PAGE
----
Top Republicans added billions of extra dollars and eased coverage requirements to their effort to repeal the Obama health-care law, as party leaders labored Monday to stave off defeat in a Senate showdown this week.
The updated measure would add $14.5 billion and mean added funds for states including Alaska, Arizona, Kentucky, Maine and Texas. All are home to dissident senators whose support leaders need to push the measure through the narrowly divided Senate.
The revamped proposal gives states more freedom to charge higher premiums for older and seriously ill people and to sell skimpy, lower-cost policies. The initial version, by GOP Sens. Bill Cassidy of Louisiana and South Carolina’s Lindsey Graham, required federal approval for such action.
It would also let states raise limits President Barack Obama’s Affordable Care Act has placed on consumers’ out-of-pocket costs.
Such changes might appeal to conservative Sen. Ted Cruz, R-Texas, who said Sunday he didn’t support the measure and said it needed added steps to drive down premiums.
The rewriting came as Republicans gird for a final, uphill push to deliver the party’s long-time promise to obliterate Obama’s 2010 law. In an embarrassing crash, the Senate rejected three earlier versions this summer.
A vote must occur this week for Republicans to have any chance of prevailing with their narrow margin. Next Sunday, protections expire against a Democratic filibuster, bill-killing delays that Republicans lack the votes to overcome.
The legislation would eliminate Obama’s expansion of Medicaid and the subsidies the law provides millions of people to reduce their premiums and out-of-pocket costs. Instead, block grants would be given to states with few strings on how the money would be spent.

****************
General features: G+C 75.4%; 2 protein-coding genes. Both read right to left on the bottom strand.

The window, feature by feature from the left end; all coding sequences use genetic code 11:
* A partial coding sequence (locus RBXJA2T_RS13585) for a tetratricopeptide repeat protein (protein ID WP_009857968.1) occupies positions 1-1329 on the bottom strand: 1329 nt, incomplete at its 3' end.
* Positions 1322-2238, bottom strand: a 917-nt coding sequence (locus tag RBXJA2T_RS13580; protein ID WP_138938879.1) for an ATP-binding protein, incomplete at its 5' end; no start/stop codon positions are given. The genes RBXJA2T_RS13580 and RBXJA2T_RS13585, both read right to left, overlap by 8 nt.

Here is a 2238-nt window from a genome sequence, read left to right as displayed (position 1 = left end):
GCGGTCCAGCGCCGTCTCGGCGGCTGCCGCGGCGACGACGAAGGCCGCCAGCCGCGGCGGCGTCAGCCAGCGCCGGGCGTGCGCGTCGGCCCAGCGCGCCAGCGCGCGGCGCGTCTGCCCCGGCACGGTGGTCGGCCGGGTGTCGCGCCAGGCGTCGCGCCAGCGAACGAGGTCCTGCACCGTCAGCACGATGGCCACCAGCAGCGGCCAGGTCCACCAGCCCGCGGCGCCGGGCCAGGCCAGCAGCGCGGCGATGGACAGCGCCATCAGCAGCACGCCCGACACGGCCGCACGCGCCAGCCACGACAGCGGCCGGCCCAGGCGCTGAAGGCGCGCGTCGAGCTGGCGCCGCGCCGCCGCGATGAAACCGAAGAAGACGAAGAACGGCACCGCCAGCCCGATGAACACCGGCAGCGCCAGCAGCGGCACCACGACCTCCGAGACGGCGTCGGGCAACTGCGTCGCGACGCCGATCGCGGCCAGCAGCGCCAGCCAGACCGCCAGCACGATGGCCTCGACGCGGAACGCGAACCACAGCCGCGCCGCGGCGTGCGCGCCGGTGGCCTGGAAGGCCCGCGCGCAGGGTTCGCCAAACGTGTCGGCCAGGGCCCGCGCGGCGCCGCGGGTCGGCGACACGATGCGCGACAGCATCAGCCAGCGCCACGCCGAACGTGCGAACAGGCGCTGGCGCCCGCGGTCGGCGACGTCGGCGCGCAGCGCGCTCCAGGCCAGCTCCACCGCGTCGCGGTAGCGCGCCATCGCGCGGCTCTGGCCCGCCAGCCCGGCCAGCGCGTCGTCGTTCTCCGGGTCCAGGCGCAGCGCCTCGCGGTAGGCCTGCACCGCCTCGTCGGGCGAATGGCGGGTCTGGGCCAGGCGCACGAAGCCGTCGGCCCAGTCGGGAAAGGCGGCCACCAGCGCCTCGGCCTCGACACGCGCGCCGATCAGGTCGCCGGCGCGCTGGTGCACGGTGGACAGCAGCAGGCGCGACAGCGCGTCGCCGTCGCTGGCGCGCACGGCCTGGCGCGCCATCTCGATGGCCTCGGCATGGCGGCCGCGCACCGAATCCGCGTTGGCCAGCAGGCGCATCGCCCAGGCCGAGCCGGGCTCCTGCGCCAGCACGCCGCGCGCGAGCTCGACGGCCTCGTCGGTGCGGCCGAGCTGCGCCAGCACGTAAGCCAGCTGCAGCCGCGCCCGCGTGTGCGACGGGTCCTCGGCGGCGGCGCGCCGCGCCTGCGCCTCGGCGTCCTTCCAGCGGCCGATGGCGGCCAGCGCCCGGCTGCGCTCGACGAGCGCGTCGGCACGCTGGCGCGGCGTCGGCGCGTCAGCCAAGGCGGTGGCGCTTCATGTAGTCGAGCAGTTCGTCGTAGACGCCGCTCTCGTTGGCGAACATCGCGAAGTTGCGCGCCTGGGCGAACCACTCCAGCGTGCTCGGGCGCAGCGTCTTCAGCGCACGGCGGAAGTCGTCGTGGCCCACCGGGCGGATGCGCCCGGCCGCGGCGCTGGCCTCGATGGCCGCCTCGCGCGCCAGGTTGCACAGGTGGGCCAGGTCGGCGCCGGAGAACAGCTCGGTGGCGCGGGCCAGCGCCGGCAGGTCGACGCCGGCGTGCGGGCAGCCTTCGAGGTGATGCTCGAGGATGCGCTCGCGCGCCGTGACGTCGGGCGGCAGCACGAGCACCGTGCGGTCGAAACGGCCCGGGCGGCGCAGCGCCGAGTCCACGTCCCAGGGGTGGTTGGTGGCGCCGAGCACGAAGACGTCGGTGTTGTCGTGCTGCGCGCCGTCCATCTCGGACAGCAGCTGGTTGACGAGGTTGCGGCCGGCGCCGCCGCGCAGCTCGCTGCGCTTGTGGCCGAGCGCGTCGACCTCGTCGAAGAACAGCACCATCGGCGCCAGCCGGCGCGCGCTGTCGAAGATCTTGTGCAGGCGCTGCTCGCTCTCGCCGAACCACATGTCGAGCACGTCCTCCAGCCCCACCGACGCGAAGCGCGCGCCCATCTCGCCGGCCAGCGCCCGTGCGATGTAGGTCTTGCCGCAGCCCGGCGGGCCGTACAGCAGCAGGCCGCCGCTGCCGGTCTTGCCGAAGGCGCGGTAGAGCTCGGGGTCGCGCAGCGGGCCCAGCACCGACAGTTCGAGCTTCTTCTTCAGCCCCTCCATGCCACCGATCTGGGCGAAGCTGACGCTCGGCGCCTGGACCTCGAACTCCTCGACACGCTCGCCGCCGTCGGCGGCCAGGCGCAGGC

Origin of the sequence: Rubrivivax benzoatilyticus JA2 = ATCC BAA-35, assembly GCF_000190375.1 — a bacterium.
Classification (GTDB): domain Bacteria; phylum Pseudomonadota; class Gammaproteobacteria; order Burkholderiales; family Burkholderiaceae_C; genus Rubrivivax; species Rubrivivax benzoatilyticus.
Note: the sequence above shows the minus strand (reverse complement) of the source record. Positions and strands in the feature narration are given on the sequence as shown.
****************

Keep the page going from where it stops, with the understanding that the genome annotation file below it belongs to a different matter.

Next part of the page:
GOP Sens. Rand Paul of Kentucky and John McCain of Arizona have said they oppose the measure. Susan Collins of Maine seems a near-certain opponent while Alaska’s Lisa Murkowski is still undecided.
Republicans control the Senate 52-48 and can lose only two GOP senators and still prevail since all Democrats will vote “no.” Vice President Mike Pence would cast the tie-breaking vote to push the bill to passage.
Cassidy was scheduled to defend his bill at a hearing later Monday by the Senate Finance Committee. Testifying against the measure will be Sen. Mazie Hirono, D-Hawaii, who’s been diagnosed with kidney cancer.
The Congressional Budget Office was expected to release its analysis of the legislation early this week.
But the CBO, which is lawmakers’ nonpartisan fiscal analyst, has said that it doesn’t have time to determine the bill’s impact on coverage and premiums, major factors for some lawmakers deciding their votes. Instead, the office is expected to only detail its estimates of the measure’s effect on federal deficits.
On Sunday, Collins said she was unhappy over the bill’s cuts in the Medicaid program for low-income people and the likelihood that it would result in many losing health coverage and paying higher premiums.
“It’s very difficult for me to envision a scenario where I would end up voting for this bill,” said Collins.
The conservative Cruz also voiced opposition, underscoring the bill’s problems with both ends of the GOP spectrum.
“Right now, they don’t have my vote,” Cruz said at a festival in Austin, Texas.
Paul said even though the bill transforms federal health-care dollars into block grants that states would control, the GOP bill left too much of that spending intact.
McCain has complained that Republicans should have worked with Democrats in reshaping the country’s $3 trillion-a-year health-care system and cited uncertainty over the bill’s impact on consumers.
According to GOP figures, the legislation’s grants would provide 14 percent more money for Arizona than under Obama’s law; 4 percent more for Kentucky; 49 percent more for Texas; 3 percent more for Alaska and 43 percent more for Maine. Some extra money is specifically directed at sparsely populated states.
The numbers are misleading, partly because they omit GOP Medicaid cuts from clamping per-person spending caps on the program, said Matt House, spokesman for Senate Minority Leader Chuck Schumer, D-N.Y. In a statement, Schumer said the measure would “throw our health insurance system into chaos.”
Collins was on CBS and CNN, and Paul was on NBC.